Excerpts from Jim Conrad's
Naturalist Newsletter

from the April 28, 2008 Newsletter written in the community of 28 de Junio, in the Central Valley 8 kms east of Pujiltic, Chiapas, MÉXICO
about 800 meters in elevation, ± LAT. 16° 18'N, LONG. -92° 28'

The other day one of our International Human Rights Observers came to me wide-eyed reporting a ducklike bird noodling along the banks of an irrigation canal. Because the bird took flight when spooked he assumed it was wild, though he'd never seen a duck quite like that one.

It was a Muscovy Duck, CARINA MOSCHATA, native to Mexico south to Argentina, and though it's native here it's not on my list of the community's 100 bird species because I judge our local Muscovies to be at least partly domesticated. Truly wild birds are black with white wing patches while ours have more white. Some of our Muscovies do fly very gracefully and are practically wild, while others stay penned behind low fences, waddling among the chickens. On the farm back in Kentucky we used to have Muscovies, which we called Whispering Ducks because male Muscovies can only hiss, though females can utter low quacks.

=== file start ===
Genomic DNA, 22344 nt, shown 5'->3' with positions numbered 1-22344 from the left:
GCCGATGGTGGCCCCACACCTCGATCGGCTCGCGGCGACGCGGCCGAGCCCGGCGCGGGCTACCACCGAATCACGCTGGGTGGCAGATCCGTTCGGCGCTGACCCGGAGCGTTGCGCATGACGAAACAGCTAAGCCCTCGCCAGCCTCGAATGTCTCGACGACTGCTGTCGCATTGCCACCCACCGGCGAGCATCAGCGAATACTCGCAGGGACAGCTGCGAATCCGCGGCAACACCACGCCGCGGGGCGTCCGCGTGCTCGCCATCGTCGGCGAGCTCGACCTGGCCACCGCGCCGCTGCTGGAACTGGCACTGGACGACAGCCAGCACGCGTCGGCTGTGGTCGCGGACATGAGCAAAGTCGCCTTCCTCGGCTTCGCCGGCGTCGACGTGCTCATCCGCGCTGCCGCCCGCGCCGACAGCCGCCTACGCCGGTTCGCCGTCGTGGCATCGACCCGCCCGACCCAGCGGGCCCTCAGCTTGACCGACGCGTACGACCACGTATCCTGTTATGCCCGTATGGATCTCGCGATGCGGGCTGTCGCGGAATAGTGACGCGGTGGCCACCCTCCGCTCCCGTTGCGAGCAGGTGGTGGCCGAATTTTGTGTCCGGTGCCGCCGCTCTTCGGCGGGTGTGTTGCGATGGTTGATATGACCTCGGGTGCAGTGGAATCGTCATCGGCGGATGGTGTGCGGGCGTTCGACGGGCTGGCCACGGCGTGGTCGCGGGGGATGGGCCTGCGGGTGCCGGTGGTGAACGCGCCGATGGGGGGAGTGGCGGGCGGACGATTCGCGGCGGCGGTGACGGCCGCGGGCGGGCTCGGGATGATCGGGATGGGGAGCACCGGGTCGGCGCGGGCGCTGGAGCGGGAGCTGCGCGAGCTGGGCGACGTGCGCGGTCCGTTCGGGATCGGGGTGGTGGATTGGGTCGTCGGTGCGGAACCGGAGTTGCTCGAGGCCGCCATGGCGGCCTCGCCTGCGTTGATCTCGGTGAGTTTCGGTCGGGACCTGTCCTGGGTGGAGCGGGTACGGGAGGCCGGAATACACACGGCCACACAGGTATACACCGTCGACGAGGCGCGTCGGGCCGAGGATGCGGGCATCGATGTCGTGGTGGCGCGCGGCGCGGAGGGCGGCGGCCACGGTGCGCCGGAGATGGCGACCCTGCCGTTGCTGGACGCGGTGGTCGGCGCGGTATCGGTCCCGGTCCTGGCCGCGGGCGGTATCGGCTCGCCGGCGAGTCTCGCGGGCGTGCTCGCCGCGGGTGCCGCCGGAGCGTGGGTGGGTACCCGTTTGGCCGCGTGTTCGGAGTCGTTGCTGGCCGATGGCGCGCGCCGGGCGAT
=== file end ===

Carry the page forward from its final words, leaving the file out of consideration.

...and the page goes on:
Back in the 70s when I accompanied Maya-ruin-visiting tourists on boat trips up and down the Usumacinta River between Guatemala and northern Chiapas I used to see black, fast-flying Muscovies who undoubtedly were wild stock. I've not returned there since the area was thickly settled and deforested by Guatemalan refugees and transplanted Mexicans, so I don't know if truly wild Muscovies still grace the Usumacinta -- along with Scarlet Macaws who even then were disappearing fast.

Maybe a reader who has been on the Usumacinta lately can tell me.